McKenzie Tozan

The sequel to K. Arsenault Rivera’s acclaimed fantasy debut, The Phoenix Empress is a superlative example of what fantasy is capable of.

The restrained, visually evocative world building of The Tiger’s Daughter is continued here. Many of the animals witnessed in this series are unique combinations of the animals we see in our own landscapes, enriching Rivera’s fictional world and keeping the reader grounded. But perhaps the most impressive aspect of the book is Rivera’s prose, and her willingness to question the reliability of one of her narrators. Shefali has been seeing ghosts since the first book, and not only does this give the reader the opportunity to enjoy Rivera’s grisly renderings of the afterlife, but it also complicates the marriage at the heart of the series.

Readers left Shizuka and Shefali essentially walking in opposite directions at the end of the previous book—Shizuka as newly-crowned empress, and her warrior lover Shefali facing physical and psychological trials typically only seen in science fiction and horror. Much of The Phoenix Empress explores the struggles of their growing relationship under the specter of PTSD and the stressors of their unique positions. Shizuka and Shefali’s transformed marriage is a fascinating through line, and Rivera is to be commended for building a relationship that needs work, instead of one that was perfected as soon as vows were exchanged. Separated for several years, Shizuka and Shefali must relearn their partnership and deal with the outside expectations of a very public marriage.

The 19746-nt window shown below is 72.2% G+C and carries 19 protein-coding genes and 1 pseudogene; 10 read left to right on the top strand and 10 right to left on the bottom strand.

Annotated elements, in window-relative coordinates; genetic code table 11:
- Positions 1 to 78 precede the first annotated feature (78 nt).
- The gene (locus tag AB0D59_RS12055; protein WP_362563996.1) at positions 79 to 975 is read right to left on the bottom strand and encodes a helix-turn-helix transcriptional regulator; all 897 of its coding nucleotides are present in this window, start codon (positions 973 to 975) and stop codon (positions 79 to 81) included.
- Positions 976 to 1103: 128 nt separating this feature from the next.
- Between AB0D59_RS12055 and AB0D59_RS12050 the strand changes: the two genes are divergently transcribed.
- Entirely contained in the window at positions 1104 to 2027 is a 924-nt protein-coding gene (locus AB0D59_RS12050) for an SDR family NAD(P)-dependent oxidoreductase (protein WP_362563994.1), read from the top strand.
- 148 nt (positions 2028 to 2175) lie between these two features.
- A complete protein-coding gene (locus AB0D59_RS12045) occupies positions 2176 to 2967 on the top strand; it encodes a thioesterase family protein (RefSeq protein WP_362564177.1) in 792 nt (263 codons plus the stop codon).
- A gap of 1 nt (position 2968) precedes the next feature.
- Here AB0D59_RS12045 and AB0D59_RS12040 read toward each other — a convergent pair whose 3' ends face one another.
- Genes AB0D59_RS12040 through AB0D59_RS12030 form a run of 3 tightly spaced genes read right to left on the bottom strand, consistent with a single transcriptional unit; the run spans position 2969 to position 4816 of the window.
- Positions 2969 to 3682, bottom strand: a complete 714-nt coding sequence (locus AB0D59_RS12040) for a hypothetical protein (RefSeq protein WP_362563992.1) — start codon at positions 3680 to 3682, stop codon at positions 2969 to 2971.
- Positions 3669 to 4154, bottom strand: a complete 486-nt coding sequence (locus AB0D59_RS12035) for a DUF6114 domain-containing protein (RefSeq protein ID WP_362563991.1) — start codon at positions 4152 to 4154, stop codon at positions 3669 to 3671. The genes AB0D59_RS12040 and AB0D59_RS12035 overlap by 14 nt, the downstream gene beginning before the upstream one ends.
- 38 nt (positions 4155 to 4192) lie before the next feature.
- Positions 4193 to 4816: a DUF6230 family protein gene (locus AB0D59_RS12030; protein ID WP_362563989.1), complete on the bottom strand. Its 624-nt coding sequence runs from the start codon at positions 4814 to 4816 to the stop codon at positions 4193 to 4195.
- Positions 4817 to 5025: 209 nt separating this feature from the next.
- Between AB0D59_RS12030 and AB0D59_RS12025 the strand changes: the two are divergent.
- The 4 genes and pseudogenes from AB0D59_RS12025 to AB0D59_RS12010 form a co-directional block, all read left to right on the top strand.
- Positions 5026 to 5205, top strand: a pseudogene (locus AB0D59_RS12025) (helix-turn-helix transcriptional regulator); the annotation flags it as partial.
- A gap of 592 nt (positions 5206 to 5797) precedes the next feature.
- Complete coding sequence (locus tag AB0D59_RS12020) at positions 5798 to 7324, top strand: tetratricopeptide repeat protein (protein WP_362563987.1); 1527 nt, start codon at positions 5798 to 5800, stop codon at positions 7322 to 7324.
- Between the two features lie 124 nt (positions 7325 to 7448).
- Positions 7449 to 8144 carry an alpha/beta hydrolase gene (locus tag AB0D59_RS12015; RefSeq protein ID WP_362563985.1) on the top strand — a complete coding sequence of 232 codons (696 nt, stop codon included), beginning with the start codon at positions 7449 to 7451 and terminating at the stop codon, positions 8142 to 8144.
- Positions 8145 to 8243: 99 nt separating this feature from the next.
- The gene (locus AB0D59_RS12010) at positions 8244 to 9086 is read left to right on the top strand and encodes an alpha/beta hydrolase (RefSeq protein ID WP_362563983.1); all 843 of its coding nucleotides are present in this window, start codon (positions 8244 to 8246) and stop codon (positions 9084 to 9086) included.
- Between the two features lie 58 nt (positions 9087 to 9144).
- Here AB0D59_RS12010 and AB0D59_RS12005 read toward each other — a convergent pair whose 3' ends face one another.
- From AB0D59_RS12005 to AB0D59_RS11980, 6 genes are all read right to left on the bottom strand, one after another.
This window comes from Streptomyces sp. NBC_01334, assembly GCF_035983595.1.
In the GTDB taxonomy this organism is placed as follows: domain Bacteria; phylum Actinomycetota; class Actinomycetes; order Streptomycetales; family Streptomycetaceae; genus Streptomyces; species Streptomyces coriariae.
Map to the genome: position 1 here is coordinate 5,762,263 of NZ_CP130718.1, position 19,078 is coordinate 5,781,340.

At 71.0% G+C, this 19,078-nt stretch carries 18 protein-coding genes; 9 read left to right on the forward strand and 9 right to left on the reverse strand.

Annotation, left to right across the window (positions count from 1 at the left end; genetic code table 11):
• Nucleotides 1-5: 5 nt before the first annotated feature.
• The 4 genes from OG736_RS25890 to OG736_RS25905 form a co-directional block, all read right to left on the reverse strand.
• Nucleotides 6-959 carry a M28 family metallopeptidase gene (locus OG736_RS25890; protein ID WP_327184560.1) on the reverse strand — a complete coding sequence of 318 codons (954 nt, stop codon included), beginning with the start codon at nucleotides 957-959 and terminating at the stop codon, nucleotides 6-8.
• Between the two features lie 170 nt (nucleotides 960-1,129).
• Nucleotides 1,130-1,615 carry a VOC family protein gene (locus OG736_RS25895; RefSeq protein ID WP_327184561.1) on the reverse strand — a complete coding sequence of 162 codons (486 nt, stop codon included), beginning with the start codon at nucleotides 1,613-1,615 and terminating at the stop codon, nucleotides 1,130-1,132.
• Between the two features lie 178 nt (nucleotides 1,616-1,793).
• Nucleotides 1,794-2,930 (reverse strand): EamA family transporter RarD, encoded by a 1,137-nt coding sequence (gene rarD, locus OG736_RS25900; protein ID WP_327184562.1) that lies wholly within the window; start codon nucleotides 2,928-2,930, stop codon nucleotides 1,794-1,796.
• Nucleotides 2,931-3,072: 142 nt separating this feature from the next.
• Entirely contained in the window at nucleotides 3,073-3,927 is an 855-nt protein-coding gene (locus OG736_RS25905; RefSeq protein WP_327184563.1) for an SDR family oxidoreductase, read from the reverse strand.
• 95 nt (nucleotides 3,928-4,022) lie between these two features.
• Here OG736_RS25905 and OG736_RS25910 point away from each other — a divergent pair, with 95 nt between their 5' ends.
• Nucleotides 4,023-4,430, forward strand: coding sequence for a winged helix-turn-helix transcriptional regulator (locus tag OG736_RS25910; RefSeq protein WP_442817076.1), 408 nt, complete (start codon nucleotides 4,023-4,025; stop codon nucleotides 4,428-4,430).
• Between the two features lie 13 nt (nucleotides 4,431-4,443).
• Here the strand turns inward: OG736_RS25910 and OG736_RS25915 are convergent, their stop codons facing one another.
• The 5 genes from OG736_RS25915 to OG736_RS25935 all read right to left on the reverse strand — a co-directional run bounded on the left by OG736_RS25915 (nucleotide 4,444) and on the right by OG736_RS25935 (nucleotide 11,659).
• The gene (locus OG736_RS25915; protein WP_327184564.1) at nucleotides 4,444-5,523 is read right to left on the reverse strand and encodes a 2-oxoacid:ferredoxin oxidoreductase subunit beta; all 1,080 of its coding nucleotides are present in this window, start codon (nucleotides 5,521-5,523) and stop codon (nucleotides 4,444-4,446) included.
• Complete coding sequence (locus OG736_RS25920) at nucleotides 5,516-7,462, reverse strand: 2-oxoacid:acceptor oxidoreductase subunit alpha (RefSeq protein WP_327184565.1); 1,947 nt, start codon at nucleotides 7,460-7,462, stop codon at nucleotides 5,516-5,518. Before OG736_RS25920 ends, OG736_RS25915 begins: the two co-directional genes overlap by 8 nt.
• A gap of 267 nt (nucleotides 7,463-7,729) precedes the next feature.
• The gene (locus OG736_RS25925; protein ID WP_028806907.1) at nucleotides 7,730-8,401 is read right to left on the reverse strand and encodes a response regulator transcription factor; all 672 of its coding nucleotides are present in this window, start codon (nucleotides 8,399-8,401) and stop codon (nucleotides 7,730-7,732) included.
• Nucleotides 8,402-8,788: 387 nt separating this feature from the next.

The Phoenix Empress is a tremendous achievement, and highly recommended.

The sequel to K. Arsenault Rivera’s acclaimed fantasy debut, The Phoenix Empress is a superlative example of what fantasy is capable of.

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